These are polypores, but I also found a few young oyster mushrooms, too. Back in Minneapolis, Chef Pampuch had done a pheasant dish with hen of the woods mushrooms, and I wanted to push things further by pairing them with the grouse — which are, quite literally, hens of the woods. Sumac was growing along the trailsides, so I’d include that as a sort of natural lemon flavor for the mushrooms.
All around the boggy places in the woods were the remains of this year’s highbush cranberry crop. I love the tart, slightly skunky flavor of highbush cranberries, so they’d go into the dish, too. Finally, on the long drive back to Stillwater, I came upon the idea to encrust the grouse in finely ground wild rice. Everything on the plate would be from within a few miles of each other.
Back in the kitchen, I found myself returning to some semblance of normalcy. More and more these days, cooking is what gives me solace. Combining new flavors in new ways excites me. The process can still occupy my mind in a way that hunting did not last week. As I quietly chopped veggies, ground rice, tasted the cranberry sauce and made sure the grouse was cooked perfectly, I found that rejuvenation I’d been looking for, and, for a moment, I forgot about the stresses of the road. Finally.
Ruffed grouse northwoods
This is a deceptively simple dish that hinges on high-quality ingredients. I use highbush cranberry syrup from Minnestalgia, farmed wild rice for the crust, regular oyster mushrooms (which are easy to find in the supermarket) and the harder-to-find hen of the woods, aka maitake mushrooms. The sumac in the dish is from a Middle Eastern store; you can substitute a little lemon. As for other substitutions, while you could recreate it with chicken or pheasant instead of grouse, with other mushrooms and another berry syrup, but it would not be the same.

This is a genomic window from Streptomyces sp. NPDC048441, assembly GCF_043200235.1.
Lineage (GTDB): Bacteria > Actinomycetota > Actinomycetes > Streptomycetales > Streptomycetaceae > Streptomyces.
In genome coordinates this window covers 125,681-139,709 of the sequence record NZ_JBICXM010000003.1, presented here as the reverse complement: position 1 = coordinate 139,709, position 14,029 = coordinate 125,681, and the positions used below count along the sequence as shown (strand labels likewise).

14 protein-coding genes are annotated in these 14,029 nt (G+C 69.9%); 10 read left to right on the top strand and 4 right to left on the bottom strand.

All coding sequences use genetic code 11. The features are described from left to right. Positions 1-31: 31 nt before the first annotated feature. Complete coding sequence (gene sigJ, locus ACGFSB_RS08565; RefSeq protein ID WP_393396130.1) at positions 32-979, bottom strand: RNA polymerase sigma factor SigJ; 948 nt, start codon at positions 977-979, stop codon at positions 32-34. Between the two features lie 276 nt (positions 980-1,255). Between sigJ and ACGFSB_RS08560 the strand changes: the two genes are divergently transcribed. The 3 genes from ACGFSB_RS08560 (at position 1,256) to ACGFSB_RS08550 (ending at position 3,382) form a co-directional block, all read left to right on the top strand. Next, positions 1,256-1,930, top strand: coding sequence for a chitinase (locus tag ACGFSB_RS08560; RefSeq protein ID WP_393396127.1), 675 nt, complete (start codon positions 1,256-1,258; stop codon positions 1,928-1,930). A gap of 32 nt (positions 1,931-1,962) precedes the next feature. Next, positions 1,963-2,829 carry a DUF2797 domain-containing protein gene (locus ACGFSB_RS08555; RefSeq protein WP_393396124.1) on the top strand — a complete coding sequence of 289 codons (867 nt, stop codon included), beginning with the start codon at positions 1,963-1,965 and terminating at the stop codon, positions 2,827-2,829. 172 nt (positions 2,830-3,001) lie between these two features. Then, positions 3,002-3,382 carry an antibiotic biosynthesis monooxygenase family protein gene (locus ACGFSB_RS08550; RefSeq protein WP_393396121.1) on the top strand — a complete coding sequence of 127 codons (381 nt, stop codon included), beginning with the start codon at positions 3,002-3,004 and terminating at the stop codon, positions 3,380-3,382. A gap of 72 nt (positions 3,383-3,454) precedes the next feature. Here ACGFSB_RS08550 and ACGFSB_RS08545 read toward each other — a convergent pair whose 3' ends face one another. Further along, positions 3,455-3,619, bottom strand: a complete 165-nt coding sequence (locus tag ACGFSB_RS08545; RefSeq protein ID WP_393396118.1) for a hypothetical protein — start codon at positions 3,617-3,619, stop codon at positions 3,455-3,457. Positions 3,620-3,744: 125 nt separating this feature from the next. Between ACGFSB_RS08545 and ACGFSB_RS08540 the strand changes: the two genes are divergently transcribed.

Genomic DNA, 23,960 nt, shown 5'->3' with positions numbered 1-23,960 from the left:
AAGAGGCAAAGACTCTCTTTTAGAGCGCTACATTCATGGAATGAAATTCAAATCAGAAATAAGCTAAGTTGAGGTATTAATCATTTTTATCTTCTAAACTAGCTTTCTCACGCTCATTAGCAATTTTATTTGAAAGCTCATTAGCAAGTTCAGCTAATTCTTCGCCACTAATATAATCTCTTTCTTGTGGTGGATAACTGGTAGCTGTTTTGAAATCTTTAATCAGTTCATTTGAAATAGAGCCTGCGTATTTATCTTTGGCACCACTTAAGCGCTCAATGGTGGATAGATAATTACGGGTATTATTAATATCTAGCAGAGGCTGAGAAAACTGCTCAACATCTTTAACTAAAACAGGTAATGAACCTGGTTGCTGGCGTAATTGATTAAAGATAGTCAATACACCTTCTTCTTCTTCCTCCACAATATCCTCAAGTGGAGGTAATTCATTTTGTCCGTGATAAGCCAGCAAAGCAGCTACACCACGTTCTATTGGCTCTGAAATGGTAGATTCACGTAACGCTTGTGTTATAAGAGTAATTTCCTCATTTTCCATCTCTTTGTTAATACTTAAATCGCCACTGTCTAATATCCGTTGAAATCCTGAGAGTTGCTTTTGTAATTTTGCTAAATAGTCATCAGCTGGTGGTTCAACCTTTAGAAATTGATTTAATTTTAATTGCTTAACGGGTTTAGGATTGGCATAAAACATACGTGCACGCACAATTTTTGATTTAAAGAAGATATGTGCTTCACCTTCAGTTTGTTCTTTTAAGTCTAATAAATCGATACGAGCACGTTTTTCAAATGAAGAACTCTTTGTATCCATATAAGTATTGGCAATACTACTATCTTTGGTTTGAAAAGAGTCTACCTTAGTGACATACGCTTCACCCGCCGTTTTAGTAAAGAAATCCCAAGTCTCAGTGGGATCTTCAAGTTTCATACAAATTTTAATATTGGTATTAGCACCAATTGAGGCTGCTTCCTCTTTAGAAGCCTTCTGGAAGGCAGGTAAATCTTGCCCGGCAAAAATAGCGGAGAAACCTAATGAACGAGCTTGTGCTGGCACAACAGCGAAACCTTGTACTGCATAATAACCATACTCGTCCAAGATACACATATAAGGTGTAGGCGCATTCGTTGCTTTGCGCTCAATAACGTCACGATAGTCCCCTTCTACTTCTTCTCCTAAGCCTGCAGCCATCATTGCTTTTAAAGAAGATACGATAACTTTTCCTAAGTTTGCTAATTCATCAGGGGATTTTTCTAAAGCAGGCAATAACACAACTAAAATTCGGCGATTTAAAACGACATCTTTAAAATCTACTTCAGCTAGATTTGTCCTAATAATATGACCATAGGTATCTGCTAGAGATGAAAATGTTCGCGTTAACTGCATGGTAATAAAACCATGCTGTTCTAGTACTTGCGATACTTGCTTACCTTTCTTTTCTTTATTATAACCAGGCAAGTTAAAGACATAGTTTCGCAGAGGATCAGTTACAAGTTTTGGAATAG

The timing of this dish is critical, so have everything set up beforehand, just like you would with a stir-fry. As for a side dish, simple mashed potatoes would be good, as would, well, a wild rice dish — I served this with a pilaf of wild rice and barley and root veggies.
Prep Time: 20 minutes
Cook Time: 15 minutes
- Breasts from 4 grouse, skinned and tenders removed
- 1 cup wild rice, ground fine in a coffee grinder or blender
- 1/4 cup butter, divided
- 1 pound oyster mushrooms
- 1/2 to 1 pound hen of the woods mushrooms or other fresh mushroom
- 1 teaspoon sumac, or a little lemon juice
- 1/2 cup highbush cranberry syrup
- 1 small dried hot chile
- 1/2 to 1/3 cup cider vinegar
- Salt the grouse breasts well and set aside at room temperature while you cook the mushrooms.
- Set a large saute pan over high heat for 1 minute, then add all the mushrooms. Shake the pan as you do this so they don’t all stick to the bottom. If some do, that’s OK. Keep searing and shaking the pan until the mushrooms give up their water. Let most of the water boil away before adding half the butter. Toss to combine and add some salt. Let the mushrooms sear without moving the pan for 1-2 minutes: You want them to get some browning. Stir the mushrooms and repeat until you get them as browned as you want — I like them to be about halfway browned, which takes about 5-8 minutes.
- Move the mushrooms into a bowl and toss with the sumac. Cover the bowl while you continue with the dish.
- Wipe out the saute pan. Dust the grouse in the ground wild rice and shake off any excess. Put the saute pan over medium-high heat and melt the rest of the butter. Let this heat for a minute or so, then add the grouse. Do not crowd the pan, and do this in batches if need be. Once you hear the grouse sizzle strongly, turn the heat down to medium and let them cook for 3-5 minutes (depending on how thick they are) without moving them. Flip gently and cook for another 3-4 minutes.
- While the grouse is cooking pour the syrup, vinegar, a pinch of salt and the chile into a small pot and boil it until the sauce coats the back of a spoon.
- When the grouse is done, let it rest on a paper towel for a couple minutes while you arrange the mushrooms on everyone’s plate. Slice the grouse thickly and put that on the mushrooms, then drizzle some sauce around it. Serve at once.